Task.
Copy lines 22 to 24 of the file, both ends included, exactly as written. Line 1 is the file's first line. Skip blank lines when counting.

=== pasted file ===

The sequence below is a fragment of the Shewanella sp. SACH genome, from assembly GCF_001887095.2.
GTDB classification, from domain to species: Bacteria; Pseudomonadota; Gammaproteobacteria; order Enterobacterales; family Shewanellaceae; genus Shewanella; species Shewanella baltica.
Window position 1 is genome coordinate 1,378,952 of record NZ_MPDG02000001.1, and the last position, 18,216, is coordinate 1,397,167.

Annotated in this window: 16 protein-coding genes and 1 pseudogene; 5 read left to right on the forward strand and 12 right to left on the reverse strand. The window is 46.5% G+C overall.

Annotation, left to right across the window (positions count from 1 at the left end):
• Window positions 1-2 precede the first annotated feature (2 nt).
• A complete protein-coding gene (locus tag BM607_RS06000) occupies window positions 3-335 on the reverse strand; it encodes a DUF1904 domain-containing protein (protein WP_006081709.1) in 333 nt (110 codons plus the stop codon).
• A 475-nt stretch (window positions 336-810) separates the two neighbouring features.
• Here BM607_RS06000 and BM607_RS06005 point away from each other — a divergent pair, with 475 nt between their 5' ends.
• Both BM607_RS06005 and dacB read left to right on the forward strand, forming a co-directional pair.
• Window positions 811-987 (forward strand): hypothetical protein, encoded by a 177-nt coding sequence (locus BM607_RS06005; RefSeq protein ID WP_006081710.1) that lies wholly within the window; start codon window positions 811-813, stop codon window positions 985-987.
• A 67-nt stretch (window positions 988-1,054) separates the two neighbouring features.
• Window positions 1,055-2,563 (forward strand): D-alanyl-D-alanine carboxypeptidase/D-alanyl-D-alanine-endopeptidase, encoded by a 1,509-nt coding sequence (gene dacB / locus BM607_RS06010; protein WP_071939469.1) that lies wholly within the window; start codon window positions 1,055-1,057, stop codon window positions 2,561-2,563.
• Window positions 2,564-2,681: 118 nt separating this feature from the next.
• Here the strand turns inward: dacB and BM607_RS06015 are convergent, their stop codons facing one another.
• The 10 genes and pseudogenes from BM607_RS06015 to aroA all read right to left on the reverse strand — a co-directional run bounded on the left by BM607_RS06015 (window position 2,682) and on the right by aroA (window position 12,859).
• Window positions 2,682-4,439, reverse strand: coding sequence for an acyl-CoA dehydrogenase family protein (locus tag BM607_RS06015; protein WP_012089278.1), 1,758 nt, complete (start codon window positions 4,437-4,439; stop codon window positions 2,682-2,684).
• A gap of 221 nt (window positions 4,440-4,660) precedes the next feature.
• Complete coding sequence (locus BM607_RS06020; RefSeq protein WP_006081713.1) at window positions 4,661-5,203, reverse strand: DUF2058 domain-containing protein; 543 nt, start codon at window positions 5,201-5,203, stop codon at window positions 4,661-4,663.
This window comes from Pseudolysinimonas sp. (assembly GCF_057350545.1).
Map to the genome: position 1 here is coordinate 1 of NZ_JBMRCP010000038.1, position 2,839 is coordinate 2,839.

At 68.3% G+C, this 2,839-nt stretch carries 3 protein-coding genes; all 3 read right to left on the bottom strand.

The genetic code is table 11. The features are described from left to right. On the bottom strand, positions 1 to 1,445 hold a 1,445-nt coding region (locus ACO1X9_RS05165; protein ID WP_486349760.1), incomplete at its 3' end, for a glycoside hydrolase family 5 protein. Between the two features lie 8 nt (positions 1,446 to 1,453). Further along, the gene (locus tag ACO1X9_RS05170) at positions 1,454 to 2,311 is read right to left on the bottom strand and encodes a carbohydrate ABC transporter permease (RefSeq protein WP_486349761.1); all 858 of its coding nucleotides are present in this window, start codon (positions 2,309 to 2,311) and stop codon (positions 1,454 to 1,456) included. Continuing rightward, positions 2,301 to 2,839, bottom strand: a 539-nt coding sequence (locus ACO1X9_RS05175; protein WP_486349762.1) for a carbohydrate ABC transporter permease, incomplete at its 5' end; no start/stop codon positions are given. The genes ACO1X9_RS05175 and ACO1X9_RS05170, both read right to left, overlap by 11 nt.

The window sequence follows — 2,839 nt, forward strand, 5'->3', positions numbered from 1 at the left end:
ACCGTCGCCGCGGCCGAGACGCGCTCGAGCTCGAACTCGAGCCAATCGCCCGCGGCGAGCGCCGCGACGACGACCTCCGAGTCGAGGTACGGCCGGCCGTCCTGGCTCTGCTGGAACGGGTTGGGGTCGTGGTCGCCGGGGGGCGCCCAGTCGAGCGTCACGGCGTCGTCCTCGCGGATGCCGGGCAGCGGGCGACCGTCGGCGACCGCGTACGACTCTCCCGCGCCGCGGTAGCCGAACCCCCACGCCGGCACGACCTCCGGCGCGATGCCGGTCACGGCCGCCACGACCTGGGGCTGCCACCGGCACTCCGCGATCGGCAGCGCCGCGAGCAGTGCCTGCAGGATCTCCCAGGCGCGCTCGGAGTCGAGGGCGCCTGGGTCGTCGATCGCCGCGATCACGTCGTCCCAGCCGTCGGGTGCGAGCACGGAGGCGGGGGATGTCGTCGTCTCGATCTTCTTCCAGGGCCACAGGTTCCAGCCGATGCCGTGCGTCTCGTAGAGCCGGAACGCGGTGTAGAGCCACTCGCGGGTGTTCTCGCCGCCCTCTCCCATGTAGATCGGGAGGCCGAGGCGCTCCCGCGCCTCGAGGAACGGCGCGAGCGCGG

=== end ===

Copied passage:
At 68.3% G+C, this 2,839-nt stretch carries 3 protein-coding genes; all 3 read right to left on the bottom strand.

The genetic code is table 11. The features are described from left to right. On the bottom strand, positions 1 to 1,445 hold a 1,445-nt coding region (locus ACO1X9_RS05165; protein ID WP_486349760.1), incomplete at its 3' end, for a glycoside hydrolase family 5 protein. Between the two features lie 8 nt (positions 1,446 to 1,453). Further along, the gene (locus tag ACO1X9_RS05170) at positions 1,454 to 2,311 is read right to left on the bottom strand and encodes a carbohydrate ABC transporter permease (RefSeq protein WP_486349761.1); all 858 of its coding nucleotides are present in this window, start codon (positions 2,309 to 2,311) and stop codon (positions 1,454 to 1,456) included. Continuing rightward, positions 2,301 to 2,839, bottom strand: a 539-nt coding sequence (locus ACO1X9_RS05175; protein WP_486349762.1) for a carbohydrate ABC transporter permease, incomplete at its 5' end; no start/stop codon positions are given. The genes ACO1X9_RS05175 and ACO1X9_RS05170, both read right to left, overlap by 11 nt.

The window sequence follows — 2,839 nt, forward strand, 5'->3', positions numbered from 1 at the left end: